First Line of Defence (FLoD)

The First Line of Defence (FLoD) initiative uses a theory of change approach to explore the design logic of programmes intended to engage communities in tackling the illegal wildlife trade (IWT). It compares and contrasts the logic and assumptions of the designers and implementers of such initiatives with that of the communities at which they are targeted, with a view to improving project design and therefore effectiveness in tackling IWT.

Dilys Roe

Principal researcher and team leader (biodiversity), Natural Resources

Conservation, communities and equity
A programme of work showing how IIED is building capacity to understand and implement equitable conservation and enhance community voice in conservation policymaking

Members of the Olderkesi Conservancy in Kenya scoring strategies for engaging communities in tackling IWT for effectiveness (Photo: Micah Conway)

Engaging communities as partners in combating the illegal wildlife trade (IWT) is increasingly recognised as critical, but has proven difficult to operationalise in a meaningful and sustainable manner.

While there is increasing recognition among practitioners and policymakers of the need to engage rural communities that neighbour or live with wildlife as key partners in tackling IWT, a clear framework to guide, monitor, and assess this action has been lacking.

With some exceptions, the role of rural communities in combating escalating IWT in high-value species, and the conditions under which community engagement does and does not work, have received little attention. This has hampered efforts to effectively partner with communities in the fight against wildlife crime.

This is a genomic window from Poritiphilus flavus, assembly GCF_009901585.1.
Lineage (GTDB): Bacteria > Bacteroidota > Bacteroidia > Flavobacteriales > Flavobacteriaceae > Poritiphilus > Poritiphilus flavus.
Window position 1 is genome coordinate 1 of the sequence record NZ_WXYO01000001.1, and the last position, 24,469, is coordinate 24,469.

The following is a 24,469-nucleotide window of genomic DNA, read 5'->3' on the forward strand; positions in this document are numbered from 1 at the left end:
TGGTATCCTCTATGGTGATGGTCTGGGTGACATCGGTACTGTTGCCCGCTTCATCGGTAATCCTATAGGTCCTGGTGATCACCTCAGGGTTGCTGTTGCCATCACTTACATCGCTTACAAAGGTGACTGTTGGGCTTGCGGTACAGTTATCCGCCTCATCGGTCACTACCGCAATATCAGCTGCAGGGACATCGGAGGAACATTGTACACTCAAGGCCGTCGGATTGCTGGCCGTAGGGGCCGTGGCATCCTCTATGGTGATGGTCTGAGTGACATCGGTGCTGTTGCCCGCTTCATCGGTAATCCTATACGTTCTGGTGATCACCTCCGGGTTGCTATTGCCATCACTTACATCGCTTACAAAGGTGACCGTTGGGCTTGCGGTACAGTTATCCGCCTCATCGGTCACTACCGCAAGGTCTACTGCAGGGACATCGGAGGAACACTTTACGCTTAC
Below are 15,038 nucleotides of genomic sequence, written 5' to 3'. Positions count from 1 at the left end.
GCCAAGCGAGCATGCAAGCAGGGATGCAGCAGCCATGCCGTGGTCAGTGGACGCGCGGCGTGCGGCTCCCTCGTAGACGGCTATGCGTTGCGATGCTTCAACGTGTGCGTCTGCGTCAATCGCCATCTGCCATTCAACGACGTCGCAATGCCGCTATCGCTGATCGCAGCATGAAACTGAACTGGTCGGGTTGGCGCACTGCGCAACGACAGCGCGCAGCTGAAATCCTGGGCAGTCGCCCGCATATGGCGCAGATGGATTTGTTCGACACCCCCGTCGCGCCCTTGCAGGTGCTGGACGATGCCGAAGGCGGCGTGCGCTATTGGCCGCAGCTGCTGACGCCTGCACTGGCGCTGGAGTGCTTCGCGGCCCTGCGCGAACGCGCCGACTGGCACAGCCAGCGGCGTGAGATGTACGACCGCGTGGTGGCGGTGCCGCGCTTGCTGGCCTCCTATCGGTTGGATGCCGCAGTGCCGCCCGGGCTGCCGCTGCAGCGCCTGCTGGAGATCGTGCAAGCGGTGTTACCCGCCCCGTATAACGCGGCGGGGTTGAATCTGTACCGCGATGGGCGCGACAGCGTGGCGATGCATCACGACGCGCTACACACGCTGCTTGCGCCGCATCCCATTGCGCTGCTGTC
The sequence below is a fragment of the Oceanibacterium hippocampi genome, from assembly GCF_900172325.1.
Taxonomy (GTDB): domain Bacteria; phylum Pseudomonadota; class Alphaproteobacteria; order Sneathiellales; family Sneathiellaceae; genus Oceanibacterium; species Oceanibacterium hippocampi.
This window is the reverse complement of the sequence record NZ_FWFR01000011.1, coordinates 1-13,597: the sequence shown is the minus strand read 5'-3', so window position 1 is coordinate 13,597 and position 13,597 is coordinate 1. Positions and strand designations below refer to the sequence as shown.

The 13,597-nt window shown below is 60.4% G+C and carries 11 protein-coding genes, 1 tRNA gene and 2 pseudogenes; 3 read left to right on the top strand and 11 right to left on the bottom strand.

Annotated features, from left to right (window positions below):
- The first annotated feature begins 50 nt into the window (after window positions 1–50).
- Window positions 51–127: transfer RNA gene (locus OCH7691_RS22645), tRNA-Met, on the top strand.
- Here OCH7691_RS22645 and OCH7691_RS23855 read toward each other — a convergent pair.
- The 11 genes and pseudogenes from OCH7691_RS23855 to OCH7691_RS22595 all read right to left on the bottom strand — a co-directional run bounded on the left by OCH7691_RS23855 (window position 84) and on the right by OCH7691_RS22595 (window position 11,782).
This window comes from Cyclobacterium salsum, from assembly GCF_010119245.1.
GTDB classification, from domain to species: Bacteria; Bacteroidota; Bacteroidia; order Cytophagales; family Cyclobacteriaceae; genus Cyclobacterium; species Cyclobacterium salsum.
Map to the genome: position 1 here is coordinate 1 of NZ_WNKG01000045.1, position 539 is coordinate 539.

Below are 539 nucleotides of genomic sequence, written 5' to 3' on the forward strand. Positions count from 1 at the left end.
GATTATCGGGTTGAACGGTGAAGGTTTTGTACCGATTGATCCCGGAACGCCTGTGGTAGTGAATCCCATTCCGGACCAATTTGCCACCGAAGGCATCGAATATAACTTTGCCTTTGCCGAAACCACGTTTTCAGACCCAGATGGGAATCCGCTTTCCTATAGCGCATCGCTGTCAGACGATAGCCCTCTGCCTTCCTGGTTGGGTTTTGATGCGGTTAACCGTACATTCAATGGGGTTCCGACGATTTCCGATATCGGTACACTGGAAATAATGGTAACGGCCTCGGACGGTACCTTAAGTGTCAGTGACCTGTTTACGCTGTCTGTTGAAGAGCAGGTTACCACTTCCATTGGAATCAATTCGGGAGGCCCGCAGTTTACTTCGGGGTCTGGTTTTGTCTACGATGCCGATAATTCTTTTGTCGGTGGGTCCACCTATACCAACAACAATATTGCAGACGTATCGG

The FLoD Initiative grew out of the Beyond Enforcement initiative and specifically the first Beyond Enforcement workshop in South Africa, one output of which was a draft theory of change on engaging local communities in tackling IWT.

The FLoD initiative takes an action research approach to testing and investigating a refined version of this theory of change, comparing and contrasting the assumptions, perceptions, and logic flows of IWT project designers and target communities. 

What is IIED doing?

The FLoD initiative takes advantage of an iterative learning process to help local communities, project designers and implementers at site and landscape levels to understand the context-specific motivations and assumptions that underpin the activities (legal and illegal) of local communities. We will document lessons learned and theories of change as case studies that will serve as guidance for policymakers, practitioners and donors.

IIED has partnered with the IUCN East and Southern Africa Regional Office (IUCN ESARO) to conduct case studies at Kilitome and Olderkesi conservancies in Kenya. IUCN ESARO have conducted a further case study at Shompole-Olkiramatian conservancies in Kenya and also scoped the application of the FLoD approach in Southern Africa.

Combined, these experiences have informed the design of the FLoD initiative’s methodology, and the team has produced a guidance manual that includes a series of tools so the approach can be adopted by others.

Additional resources

All the case studies, tools and other FLoD outputs are available on the IUCN ESARO website

First line of defence: engaging communities in tackling wildlife crime, Dilys Roe, Rosie Cooney, Holly Dublin, David Challender, Duan Biggs, Diane Skinner, M. Abensperg-​Traun, N. Ahlers, R. Melisch, M. Murphree (2017), Unasylva journal

Developing a theory of change for a community‐based response to illegal wildlife trade, Duan Biggs, Rosie Cooney, Dilys Roe, Holly T. Dublin, James R. Allan, Dan W.S. Challender, Diane Skinner (2016), Conservation Biology journal